“So, I always believe that’s a false dichotomy,” Gregg countered, admitting “I’m a risk man” and “I always have to spread my bets.” He further stated that the “only principle of risk is diversification.” Nonetheless, “I think it’s more exciting to be invested in the infrastructure companies,” he admitted, “because that’s the long play.” He explained that “you’re investing in a team of people and you get some satisfaction from that.” Describing investing in cryptocurrencies as more “like the lottery,” he said that, “I don’t get as much deep satisfaction” as with supporting a team, although “I don’t mind holding a winning lottery ticket sometimes.”

JP, on the other hand, answered, “I think the answer today is definitively picks and shovels.” He acknowledged that “the best time to have invested in gold, in this case, Bitcoin, or XRP, would have been 2013.” Adding that “there’s just not the need for it,” since there is a consistent list of “top 10 cryptos.” He further predicted that even if “stable coins and other asset-backed things might crack that list,” even then, “in terms of new units of account that are actually novel and different” he just doesn’t “see that happening.” He concluded that the time for investing in cryptocurrency is “in the past.”

Bill echoed the same sentiment, stating that “I’m probably on the same side as Gregg and JP with this.” Stating that “XRP would have been a great investment, if you were Gregg Kidd or Ripple Labs itself, when they got in early enough.” But, “right now, I’d prefer Ripple itself.” Bill further stated that XRP will “be the first major digital assets company to go public, as Brad Garlinghouse announced at Davos” concluding, “so I’m on that side of the coin, so to speak.”

Jamie agreed firstly with the other two panelists, confessing, “being that I’m in a picks and shovels company, I’m sort of biased that way.” However, adding another relevant take, he offered, “I think that yield is something that investors are looking for today” and that “there’s ways to get yield from crypto and digital income, digital assets, which I think is really interesting,” affirming the value of cryptocurrency itself. Jamie believes “we’re going to see a lot of investment in that yield area over the next year or so.” Nonetheless, he wrapped up his comments stating, “you need picks and shovels in order to generate yield, so, I’m going to go with picks and shovels.”

An Introduction to the Panelists

Our moderator himself, Matthew Le Merle, is the co-founder and managing partner of Fifth Era, which manages BlockChain Co-Investor, the “world’s leading blockchain venture fund of funds.” As a managing partner of Keiretsu Capital as well, he aids in backing some 200 companies a year. He also is chairman of Securitize, represented by another panelist.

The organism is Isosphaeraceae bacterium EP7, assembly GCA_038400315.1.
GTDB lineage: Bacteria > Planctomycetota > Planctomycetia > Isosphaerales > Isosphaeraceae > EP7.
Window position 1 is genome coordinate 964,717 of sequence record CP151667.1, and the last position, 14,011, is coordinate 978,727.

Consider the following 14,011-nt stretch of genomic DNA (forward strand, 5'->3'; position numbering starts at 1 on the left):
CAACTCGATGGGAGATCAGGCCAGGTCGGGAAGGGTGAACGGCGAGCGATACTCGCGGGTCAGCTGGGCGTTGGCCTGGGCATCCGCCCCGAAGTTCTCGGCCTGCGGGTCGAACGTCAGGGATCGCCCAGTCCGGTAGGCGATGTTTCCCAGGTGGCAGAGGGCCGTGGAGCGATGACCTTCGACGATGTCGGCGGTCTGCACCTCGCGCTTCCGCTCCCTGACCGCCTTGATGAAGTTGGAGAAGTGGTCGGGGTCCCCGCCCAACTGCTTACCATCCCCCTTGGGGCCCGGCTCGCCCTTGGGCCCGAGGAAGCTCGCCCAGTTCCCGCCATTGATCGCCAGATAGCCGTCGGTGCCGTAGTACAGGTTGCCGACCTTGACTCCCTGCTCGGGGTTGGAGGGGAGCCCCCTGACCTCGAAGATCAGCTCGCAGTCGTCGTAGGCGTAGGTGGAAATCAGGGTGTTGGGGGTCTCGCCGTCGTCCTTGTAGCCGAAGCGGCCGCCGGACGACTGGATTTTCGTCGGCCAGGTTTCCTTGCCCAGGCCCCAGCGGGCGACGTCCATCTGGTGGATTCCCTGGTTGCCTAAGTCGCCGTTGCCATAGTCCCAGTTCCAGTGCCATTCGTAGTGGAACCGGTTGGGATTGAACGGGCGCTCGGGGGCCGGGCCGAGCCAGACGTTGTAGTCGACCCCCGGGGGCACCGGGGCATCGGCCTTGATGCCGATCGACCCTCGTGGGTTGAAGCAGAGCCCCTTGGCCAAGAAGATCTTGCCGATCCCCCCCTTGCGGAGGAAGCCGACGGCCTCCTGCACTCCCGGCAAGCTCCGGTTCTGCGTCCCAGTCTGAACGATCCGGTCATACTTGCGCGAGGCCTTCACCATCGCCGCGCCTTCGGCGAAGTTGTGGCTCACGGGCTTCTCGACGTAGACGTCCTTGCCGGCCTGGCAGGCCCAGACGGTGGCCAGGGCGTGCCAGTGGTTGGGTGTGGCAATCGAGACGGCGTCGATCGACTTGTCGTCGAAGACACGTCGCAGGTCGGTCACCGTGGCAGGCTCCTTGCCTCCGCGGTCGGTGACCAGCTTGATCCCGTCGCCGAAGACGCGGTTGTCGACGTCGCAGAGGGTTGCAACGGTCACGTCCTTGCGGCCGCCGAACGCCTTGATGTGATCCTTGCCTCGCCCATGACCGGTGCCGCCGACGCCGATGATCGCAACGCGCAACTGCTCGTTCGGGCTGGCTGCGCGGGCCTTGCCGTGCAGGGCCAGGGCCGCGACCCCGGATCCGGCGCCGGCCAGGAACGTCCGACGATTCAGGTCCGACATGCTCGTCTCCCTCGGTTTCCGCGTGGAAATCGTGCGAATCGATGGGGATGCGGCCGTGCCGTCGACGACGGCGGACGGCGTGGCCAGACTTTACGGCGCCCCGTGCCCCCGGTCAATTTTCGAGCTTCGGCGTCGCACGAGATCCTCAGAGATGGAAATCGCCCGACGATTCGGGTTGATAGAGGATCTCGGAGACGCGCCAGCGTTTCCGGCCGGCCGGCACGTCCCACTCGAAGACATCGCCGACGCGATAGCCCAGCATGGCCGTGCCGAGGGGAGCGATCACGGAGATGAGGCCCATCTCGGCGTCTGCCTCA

Our first panelist introduced was Jamie Finn the President of Securitize, which is “the world’s leading digital asset platform.” Jamie co-founded the company with Carlos Domingo and has built a “fully compliant digital platform that allows any asset in any jurisdiction in the world to be tokenized or digitized.” His company is backed by some of the world’s leading financial institutions, including MUFG and Santander of Spain, Matthew noted.

Second, Gregg Kid, who is the former Chief Risk Officer at Ripple and the CEO of GlobalID, a “global identity solution that is easy to use, ties users to unique names and transcends border and institutions.” With a background in federal finance, he was an early investor in the likes of Twitter, Ripple, Uphold, Linqto among others. Matthew described Gregg as “renowned as one of the world’s leading thinkers about the future of access and identity and payments.”

Next, the conference’s host, Bill Sarris, who is also the co-founder and CEO of Linqto, joined the panel. Matthew described Bill’s company Linqto as “the CoinBase for private investments.” What “Bill has built, based upon decades of experience working with leading fintechs here in Silicon Valley,” Matthew expressed, “is one of the easiest apps to enable you to get access to the equity of private investments, which is so difficult today.”

Finally, we had J.P. Thieriot, the CEO of Uphold, which is a “fully integrated platform that allows you to access, buy, convert, transfer, and share any asset in the world fiat currencies, [and] crypto assets.” Matthew explained how this technology, allows individuals to access “the equity of public equity in public companies so that you could be an investor, for example, in Tesla and sends a unit of Tesla to your best friend in London or Uruguay or anywhere else.”


Europe Limited, Uphold. “Our Company.” About Us, Uphold, 2020, uphold.com/en/about-us/company.

Linqto, Director. Digital Assets v2 with Greg Kidd and JP Thieriot. YouTube, Linqto, 8 July 2020, www.youtube.com/watch?v=qmmBKMYJFDk&t=875s.

Originally published at https://medium.com on August 8, 2020.



Get the Medium app

A button that says 'Download on the App Store', and if clicked it will lead you to the iOS App store
A button that says 'Get it on, Google Play', and if clicked it will lead you to the Google Play store